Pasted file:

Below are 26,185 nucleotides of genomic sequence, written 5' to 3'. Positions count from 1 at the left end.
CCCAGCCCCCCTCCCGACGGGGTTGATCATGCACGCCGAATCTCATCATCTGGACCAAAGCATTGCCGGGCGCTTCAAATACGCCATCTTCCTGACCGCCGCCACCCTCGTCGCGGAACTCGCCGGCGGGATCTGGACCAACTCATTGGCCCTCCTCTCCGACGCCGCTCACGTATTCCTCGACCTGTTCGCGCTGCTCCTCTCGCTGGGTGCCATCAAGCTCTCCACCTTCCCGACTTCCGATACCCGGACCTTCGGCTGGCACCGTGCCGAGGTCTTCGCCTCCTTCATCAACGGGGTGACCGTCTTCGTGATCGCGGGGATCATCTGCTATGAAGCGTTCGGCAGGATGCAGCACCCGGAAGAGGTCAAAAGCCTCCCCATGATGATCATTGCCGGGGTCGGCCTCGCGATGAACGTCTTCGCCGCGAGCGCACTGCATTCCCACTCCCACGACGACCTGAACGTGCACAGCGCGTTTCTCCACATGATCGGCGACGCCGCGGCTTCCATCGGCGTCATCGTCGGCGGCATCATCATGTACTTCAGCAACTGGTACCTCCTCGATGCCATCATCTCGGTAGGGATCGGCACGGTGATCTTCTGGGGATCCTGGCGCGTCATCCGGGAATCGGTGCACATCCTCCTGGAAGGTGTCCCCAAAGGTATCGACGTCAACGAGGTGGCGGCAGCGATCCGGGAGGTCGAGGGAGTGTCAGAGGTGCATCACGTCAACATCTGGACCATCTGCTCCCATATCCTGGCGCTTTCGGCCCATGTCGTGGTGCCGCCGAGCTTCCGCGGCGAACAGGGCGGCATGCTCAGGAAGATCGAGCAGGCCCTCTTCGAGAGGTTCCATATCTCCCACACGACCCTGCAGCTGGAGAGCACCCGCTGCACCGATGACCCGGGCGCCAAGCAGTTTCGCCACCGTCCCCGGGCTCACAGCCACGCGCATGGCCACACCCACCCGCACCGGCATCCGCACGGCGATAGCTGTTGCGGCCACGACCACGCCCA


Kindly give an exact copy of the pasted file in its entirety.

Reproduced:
Below are 26,185 nucleotides of genomic sequence, written 5' to 3'. Positions count from 1 at the left end.
CCCAGCCCCCCTCCCGACGGGGTTGATCATGCACGCCGAATCTCATCATCTGGACCAAAGCATTGCCGGGCGCTTCAAATACGCCATCTTCCTGACCGCCGCCACCCTCGTCGCGGAACTCGCCGGCGGGATCTGGACCAACTCATTGGCCCTCCTCTCCGACGCCGCTCACGTATTCCTCGACCTGTTCGCGCTGCTCCTCTCGCTGGGTGCCATCAAGCTCTCCACCTTCCCGACTTCCGATACCCGGACCTTCGGCTGGCACCGTGCCGAGGTCTTCGCCTCCTTCATCAACGGGGTGACCGTCTTCGTGATCGCGGGGATCATCTGCTATGAAGCGTTCGGCAGGATGCAGCACCCGGAAGAGGTCAAAAGCCTCCCCATGATGATCATTGCCGGGGTCGGCCTCGCGATGAACGTCTTCGCCGCGAGCGCACTGCATTCCCACTCCCACGACGACCTGAACGTGCACAGCGCGTTTCTCCACATGATCGGCGACGCCGCGGCTTCCATCGGCGTCATCGTCGGCGGCATCATCATGTACTTCAGCAACTGGTACCTCCTCGATGCCATCATCTCGGTAGGGATCGGCACGGTGATCTTCTGGGGATCCTGGCGCGTCATCCGGGAATCGGTGCACATCCTCCTGGAAGGTGTCCCCAAAGGTATCGACGTCAACGAGGTGGCGGCAGCGATCCGGGAGGTCGAGGGAGTGTCAGAGGTGCATCACGTCAACATCTGGACCATCTGCTCCCATATCCTGGCGCTTTCGGCCCATGTCGTGGTGCCGCCGAGCTTCCGCGGCGAACAGGGCGGCATGCTCAGGAAGATCGAGCAGGCCCTCTTCGAGAGGTTCCATATCTCCCACACGACCCTGCAGCTGGAGAGCACCCGCTGCACCGATGACCCGGGCGCCAAGCAGTTTCGCCACCGTCCCCGGGCTCACAGCCACGCGCATGGCCACACCCACCCGCACCGGCATCCGCACGGCGATAGCTGTTGCGGCCACGACCACGCCCA